Saturday, May 26, 2007

Por Mois?

Newspapers and faux news programs have been priming We the People for the annual day of worship of war and warriors. The heroic stories, the tragedies, the mundane. They collide into a convenient, well-scripted narrative finding equal only in religion. Heroes, uniforms, pageantry and all the accoutrements that rival the Pope's appearance in St. Mark's Square.

Among the faithful, this show of force renews their fervor, inspiring them to return to obedience and "faith" not only in its doctrine, but in those who claim to be the stewards of that doctrine. With this renewal, unfortunately, comes the virulent disdain for those who do not share the "faith".

We will hear about the troops who "died for our freedom" and be admonished to get on our knees and kiss their feet to express our eternal gratitude. They will be enshrined in the American cultural equivalent of sainthood.

"He died for your freedom". "He died for your sins".

An eternal debt, payable only in obedience and guilt, but that can never be paid in full.

The consequence of the epistomology of religion is the politics of tyranny. If you cannot reach the truth by your own mental powers, but must offer obedient faith to a cognitive authority, then you are not your own intellectual master; in such a case, you cannot guide your own behavior by your own judgment, either, but must be submissive in action as well. This is the reason and force are always corollaries; each requires the other.

Leonard Peikoff

Tuesday, May 22, 2007

Faces of Arabia: The Power Of Photography

When I returned from Jordan and the UAE two weeks ago, I met up with my good friend, the insightful blogger Denmark Vesey, to share photos from my vacation.

As we went through the collection, I pointed to several that I told him I was so proud of and liked so much that I didn't even want to put them out for public consumption; feeling protective, the way artists do with their work, I felt a need to keep them for myself. Although scenic photos can be magical, there is something soulful and expressive in the image of a human being and it is that something that gives photography a supremacy over other art forms.

While I think he understood the sentiment I expressed, DV told me that I could not keep such photos under wraps. "You have a duty to show these images", or something close to that, is what he said to me. He explained that with the corporate media dedication to serving up a steady diet of negative images of Arabs, it is imperative that I counter those images with human images.

And, thus, begins my series of Faces Of Arabia. The photos will not necessarily appear consecutively, but you will, over time, see the faces of the people who our government would callously dehumanize if political circumstances required it.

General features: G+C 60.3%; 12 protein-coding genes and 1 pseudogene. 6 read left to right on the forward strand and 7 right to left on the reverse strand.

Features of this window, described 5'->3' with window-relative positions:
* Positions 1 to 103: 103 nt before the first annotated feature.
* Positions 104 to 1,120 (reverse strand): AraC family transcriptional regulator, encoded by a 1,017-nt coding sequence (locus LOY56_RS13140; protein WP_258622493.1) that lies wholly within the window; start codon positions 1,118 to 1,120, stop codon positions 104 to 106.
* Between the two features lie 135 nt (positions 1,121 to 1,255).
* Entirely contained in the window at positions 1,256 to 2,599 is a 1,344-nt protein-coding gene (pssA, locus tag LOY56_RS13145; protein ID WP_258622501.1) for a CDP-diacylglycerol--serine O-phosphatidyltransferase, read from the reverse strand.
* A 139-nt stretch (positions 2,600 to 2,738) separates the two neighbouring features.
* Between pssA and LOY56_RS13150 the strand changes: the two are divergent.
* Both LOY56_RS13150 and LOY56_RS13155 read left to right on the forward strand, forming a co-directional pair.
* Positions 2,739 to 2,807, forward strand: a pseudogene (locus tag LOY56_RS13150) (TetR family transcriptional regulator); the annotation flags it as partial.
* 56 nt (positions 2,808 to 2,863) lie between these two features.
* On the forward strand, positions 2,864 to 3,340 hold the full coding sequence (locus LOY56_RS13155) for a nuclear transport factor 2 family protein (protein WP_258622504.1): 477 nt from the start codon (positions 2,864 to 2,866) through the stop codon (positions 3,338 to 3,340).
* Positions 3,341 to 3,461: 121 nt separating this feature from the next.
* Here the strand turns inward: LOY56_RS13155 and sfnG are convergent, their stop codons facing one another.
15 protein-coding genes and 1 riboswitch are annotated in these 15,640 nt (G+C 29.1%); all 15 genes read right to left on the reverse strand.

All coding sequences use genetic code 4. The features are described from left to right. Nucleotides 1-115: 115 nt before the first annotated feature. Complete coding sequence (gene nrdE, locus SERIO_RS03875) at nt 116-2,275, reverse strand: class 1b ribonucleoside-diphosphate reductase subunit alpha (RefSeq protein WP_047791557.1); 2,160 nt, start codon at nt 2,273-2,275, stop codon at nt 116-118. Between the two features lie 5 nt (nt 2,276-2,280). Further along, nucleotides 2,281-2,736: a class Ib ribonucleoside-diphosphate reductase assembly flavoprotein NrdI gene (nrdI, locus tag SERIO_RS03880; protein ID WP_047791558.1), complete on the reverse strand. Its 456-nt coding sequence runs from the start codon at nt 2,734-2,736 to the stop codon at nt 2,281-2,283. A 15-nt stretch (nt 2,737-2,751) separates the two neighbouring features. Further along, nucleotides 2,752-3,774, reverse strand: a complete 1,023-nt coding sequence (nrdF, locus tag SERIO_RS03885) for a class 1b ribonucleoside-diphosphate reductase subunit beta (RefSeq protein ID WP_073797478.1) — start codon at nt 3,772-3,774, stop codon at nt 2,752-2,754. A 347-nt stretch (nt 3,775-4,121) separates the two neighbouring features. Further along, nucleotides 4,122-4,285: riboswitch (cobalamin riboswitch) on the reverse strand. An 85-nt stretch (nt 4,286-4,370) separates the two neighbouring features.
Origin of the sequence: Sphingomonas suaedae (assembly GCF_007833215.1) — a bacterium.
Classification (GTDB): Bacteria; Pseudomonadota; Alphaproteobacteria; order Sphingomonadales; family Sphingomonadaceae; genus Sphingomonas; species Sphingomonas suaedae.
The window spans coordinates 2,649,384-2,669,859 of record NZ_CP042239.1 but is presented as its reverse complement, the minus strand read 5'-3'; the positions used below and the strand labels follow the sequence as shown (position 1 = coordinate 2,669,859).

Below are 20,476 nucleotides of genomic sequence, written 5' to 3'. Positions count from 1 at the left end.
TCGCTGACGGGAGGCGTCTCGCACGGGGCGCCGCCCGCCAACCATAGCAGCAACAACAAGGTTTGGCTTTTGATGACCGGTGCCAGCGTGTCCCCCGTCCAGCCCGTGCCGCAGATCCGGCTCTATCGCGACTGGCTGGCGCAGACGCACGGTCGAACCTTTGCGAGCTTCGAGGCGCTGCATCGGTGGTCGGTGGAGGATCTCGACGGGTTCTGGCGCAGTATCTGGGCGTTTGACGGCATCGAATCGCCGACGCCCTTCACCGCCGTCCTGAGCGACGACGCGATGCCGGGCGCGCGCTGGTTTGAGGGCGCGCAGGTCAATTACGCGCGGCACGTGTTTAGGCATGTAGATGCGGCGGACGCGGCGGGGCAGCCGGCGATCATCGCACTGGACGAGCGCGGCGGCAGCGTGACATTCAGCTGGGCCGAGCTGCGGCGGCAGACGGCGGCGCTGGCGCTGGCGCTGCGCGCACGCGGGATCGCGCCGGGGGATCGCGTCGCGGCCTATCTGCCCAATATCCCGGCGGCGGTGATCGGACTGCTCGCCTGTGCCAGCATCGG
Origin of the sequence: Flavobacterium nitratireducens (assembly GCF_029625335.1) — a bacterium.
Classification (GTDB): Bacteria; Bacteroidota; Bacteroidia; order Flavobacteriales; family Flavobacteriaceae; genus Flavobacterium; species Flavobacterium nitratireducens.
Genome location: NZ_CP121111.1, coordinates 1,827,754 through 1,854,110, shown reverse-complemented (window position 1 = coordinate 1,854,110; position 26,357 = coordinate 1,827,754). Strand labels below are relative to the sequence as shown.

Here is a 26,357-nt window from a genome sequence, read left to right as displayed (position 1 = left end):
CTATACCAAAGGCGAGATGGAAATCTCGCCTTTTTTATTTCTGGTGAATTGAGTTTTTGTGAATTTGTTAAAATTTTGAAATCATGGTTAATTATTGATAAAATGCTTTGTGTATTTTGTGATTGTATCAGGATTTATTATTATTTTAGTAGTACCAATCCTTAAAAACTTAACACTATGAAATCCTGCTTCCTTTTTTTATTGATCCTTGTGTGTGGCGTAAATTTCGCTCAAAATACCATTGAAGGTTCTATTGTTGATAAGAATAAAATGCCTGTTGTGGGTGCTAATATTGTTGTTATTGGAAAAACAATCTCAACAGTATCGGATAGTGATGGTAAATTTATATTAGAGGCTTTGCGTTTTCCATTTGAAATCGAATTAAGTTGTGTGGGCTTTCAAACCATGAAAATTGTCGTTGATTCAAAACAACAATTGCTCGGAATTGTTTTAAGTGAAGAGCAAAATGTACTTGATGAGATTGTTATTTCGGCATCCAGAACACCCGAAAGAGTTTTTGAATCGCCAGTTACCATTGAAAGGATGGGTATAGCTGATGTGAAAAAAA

This is Adnan. He is a Bedouin in Jordan from whom KB and I rented camels for a run through Petra. He is one of the most photogenic people I've ever come across.

Monday, May 21, 2007

Words of Wisdom

Tuesday, May 15, 2007

Homogeneity in Advertising

Not to be outdone by "Have it your way" and "I'm lovin' it", the marketing agencies in Dubai dreamed up "Celebrate you!" as the next slogan offered to cheering masses with open wallets.

The target audience for this ad, plastered all over the Dubai airport, may be the local Emiratis or the waves of foreigners living in and visiting Dubai (or both), but the message is disturbingly consistent with messages sold to billions and billions around the world. It's all about You!

Forget your culture. Ignore your history. The only thing that matters is You!

Conspicuous consumption, undoubtedly, will be the means by which these modern and ambitious young professionals celebrate themselves into cultural and spiritual bankruptcy.

Saturday, May 12, 2007

Faces of Nubia

Friday, May 11, 2007

Abu Dhabi - The Capital of the U.A.E.

The green area in the foreground is man made, filled in marshes to create a promenade along the water.

In Abu Dhabi, Islamic and Arab architectural influence can be seen, including in this royal palace.
The golf course in the foreground and the horse-racing track in the background of this photo taken on the grounds of the Abu Dhabi Golf & Equestrian Club. The Arabs made the desert bloom.

Cars drive along the waterfront street made from reclaimed land.

One of the many public gardens in Abu Dhabi. The sheikh made sure that the city set aside plenty of green space for people to enjoy.
A new residential neighborhood.

Wednesday, May 09, 2007

Images of Dubai

This is one of the new neighborhoods under construction in the upscale Jumeirah Beach neighborhood. In the shadows of the towers, the short buildings on the right will be yet another mall, housing all the familiar and ubiquitous brands of the multinational corporations.

When this construction site is no more, this neighborhood will be known as The Marina.